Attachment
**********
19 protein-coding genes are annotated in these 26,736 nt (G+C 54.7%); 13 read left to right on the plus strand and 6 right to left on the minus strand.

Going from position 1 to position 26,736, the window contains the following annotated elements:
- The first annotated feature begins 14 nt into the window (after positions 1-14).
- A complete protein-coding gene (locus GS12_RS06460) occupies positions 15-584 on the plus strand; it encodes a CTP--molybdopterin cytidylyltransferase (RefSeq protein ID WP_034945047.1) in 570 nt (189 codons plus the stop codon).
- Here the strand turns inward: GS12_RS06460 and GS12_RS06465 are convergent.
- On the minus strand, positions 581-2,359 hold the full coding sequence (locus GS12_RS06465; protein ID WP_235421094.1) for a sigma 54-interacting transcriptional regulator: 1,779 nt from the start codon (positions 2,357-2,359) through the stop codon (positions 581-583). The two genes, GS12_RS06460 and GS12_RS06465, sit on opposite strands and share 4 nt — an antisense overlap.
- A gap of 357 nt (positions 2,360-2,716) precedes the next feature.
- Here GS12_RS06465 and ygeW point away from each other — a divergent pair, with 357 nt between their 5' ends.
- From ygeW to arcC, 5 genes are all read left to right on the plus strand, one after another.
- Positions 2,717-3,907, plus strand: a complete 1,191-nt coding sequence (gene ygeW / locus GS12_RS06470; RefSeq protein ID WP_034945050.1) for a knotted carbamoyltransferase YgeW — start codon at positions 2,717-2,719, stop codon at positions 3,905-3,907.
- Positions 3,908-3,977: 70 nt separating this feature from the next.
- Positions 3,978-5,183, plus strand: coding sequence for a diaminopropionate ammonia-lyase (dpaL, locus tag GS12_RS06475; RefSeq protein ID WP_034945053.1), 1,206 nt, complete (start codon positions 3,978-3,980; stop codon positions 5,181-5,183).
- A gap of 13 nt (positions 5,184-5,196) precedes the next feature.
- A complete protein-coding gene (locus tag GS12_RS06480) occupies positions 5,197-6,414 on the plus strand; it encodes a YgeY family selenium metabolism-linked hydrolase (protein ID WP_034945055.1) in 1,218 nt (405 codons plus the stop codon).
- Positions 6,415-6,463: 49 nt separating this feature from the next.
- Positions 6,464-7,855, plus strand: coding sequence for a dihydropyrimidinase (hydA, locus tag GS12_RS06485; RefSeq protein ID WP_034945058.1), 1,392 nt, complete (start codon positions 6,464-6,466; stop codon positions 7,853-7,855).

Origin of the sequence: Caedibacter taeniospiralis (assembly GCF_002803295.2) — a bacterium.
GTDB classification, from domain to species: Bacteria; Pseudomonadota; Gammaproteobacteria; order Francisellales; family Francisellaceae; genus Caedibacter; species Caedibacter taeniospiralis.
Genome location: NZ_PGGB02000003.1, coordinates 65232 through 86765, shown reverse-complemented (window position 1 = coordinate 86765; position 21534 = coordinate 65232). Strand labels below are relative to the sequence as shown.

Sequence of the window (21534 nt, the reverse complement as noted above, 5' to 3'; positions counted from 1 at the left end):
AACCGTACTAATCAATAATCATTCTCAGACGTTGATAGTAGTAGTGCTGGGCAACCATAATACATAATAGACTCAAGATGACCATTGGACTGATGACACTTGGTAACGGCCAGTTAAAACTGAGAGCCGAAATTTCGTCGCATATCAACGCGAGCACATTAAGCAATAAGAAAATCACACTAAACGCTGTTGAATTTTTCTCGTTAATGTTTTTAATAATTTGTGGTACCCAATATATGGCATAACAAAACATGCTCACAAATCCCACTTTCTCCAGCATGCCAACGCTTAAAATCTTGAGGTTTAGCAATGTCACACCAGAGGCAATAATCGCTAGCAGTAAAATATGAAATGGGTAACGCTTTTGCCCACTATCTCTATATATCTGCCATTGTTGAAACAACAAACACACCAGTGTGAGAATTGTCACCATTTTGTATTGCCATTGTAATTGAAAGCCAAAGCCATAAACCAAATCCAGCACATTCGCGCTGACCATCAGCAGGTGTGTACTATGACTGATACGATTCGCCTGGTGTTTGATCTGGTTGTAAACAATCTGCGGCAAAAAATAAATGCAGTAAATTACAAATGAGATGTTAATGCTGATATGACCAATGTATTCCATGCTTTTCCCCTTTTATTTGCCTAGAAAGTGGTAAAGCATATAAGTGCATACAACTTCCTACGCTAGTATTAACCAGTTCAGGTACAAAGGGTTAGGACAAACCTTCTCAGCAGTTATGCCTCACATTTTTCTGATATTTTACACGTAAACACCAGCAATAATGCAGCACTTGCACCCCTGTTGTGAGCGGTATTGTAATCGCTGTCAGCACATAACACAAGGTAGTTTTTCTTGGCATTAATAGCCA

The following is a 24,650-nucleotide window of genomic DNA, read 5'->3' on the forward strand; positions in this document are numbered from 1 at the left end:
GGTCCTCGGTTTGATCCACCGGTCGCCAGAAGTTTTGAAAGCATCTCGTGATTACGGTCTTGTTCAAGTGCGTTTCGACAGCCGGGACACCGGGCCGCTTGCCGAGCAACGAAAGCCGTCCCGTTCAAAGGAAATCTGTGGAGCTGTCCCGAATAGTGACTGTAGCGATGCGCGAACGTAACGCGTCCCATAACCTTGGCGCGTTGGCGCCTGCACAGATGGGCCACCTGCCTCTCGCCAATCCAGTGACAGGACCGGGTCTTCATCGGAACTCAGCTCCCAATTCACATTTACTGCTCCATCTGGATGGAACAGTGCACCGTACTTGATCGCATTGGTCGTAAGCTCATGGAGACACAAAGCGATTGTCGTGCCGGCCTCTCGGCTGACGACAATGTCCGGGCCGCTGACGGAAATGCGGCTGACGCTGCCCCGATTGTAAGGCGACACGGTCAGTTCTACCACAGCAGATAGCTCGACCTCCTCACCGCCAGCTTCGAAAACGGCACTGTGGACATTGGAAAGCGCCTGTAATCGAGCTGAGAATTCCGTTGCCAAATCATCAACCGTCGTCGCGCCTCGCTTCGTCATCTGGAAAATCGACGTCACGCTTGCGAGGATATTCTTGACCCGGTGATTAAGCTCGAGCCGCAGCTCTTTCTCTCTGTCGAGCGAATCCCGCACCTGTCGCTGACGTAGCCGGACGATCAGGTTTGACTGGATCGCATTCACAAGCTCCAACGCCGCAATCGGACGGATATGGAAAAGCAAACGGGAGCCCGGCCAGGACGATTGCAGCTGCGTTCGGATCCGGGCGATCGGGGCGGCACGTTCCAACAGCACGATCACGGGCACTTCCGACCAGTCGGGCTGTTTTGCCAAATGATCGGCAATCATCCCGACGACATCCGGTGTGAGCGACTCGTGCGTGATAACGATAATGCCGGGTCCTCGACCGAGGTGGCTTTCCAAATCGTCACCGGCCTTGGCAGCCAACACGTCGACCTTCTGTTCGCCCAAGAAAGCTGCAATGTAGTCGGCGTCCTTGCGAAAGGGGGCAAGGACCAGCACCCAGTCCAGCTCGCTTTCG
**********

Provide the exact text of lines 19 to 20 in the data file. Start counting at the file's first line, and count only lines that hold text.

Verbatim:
Genome location: NZ_PGGB02000003.1, coordinates 65232 through 86765, shown reverse-complemented (window position 1 = coordinate 86765; position 21534 = coordinate 65232). Strand labels below are relative to the sequence as shown.

Sequence of the window (21534 nt, the reverse complement as noted above, 5' to 3'; positions counted from 1 at the left end):